FOLLOW THE WEEK ON FACEBOOK
September 25, 2014

In America, a rising economic tide lifts all boats, right? Not anymore. Pavlina Tcherneva, an economist at Bard College, plotted the distribution of income growth between the bottom 90 percent and the top 10 percent during economic expansions in the United States. The red bars are the richest 10 percent of people, the blue bars are everyone else:

Now, this is only economic expansions, which explains the wonky interval choices at the bottom — 1974 is missing, for example, because that whole year was taken up by recession. Those recessions would also probably claw back some of the rich's income gains, since they get a lot of income from financial assets which crash in price during recessions (see p. 8 here).

But the trend here is undeniable. Economic expansions are supposed to be when the American economy distributes the fruits of growth to everyone. And that used to be true! But slowly and steadily the rich have gained on everyone else. They advance almost regardless of which party is in control of government — Reagan speeds it up, while Clinton slows it down, but not by very much.

Most staggering of all, during our current economic expansion, the bottom 90 percent is posting an average income decline. Not only is the rising tide not lifting everyone equally, it's actually distributing less than nothing to nine-tenths of the population, on average. Ryan Cooper

1:14 p.m. ET
Alex Wong/Getty Images

Not even Glenn Beck — the conservative radio host who reportedly spent $500,000 on travel stumping for Ted Cruz during the Republican primaries — is ready to let the Texas senator off the hook for endorsing Donald Trump. In an interview on Beck's radio show Monday, Beck repeatedly tried to get Cruz to explain his decision to vote for Trump — despite the fact that during the Republican National Convention, Cruz used his speech to advise Americans to "vote your conscience" rather than to endorse the GOP nominee.

At first Cruz tried to paint his convention speech as a way to "lay out a path to uniting Republicans," explaining that this election is "a binary choice" and Hillary Clinton isn't the choice to make. But Beck wasn't ready to let Cruz get away with once again refusing to say whether Trump is fit to be president. "So a man, who you cannot come on [the show] and say, 'Yes, Glenn, he is fit to be president of the United States,' I still am encouraged by you to abandon my principles and vote [for him] because it's a binary choice?" Beck asked.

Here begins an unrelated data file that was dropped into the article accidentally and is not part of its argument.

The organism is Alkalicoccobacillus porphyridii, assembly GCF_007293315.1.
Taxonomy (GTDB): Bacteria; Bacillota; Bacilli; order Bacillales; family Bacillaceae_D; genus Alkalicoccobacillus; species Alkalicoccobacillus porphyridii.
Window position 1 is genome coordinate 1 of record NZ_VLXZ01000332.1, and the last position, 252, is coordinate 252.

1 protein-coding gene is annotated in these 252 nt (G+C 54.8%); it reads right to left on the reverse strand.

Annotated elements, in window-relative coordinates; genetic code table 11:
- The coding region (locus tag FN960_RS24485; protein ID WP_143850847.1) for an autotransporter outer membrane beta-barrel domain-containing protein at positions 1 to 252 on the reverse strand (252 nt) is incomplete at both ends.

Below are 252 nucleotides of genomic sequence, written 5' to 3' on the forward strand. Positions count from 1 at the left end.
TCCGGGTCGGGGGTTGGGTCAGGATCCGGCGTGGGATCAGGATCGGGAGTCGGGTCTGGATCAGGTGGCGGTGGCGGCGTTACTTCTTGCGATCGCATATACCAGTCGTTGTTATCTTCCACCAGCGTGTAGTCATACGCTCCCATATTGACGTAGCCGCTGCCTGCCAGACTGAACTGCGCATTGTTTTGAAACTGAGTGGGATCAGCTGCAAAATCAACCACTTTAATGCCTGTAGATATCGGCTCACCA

By the end of the nearly 20-minute conversation, Beck had to admit he "strongly" disagreed with Cruz — and he was reportedly even more candid after he hung up the phone. "I think I have to apologize, and say, maybe, perhaps, those of you who said Ted Cruz is calculating and a smarmy politician, I think I may have to slightly agree with you and apologize for saying, 'No, he wasn't,'" Beck said, as reported by The Daily Beast. Then, Cruz apparently twisted the knife, reportedly admitting that maybe, just maybe, he should've supported Sen. Marco Rubio (R-Fla.) in the primary instead.

Listen to the entire interview, below. Becca Stanek

11:57 a.m. ET

The weekend's intense rain in the Midwest may finally be subsiding, but in Cedar Rapids, Iowa, floodwaters are continuing to rise. As of Monday morning, the Cedar River crested at 16 feet, which constitutes a "major flood event," Time reported. By Tuesday morning, the river is expected to crest at 23 feet, which NBC News noted would put the water "11 feet above flood stage." The waters are rushing down to Cedar Rapids from Wisconsin, where two people died last week because of flooding.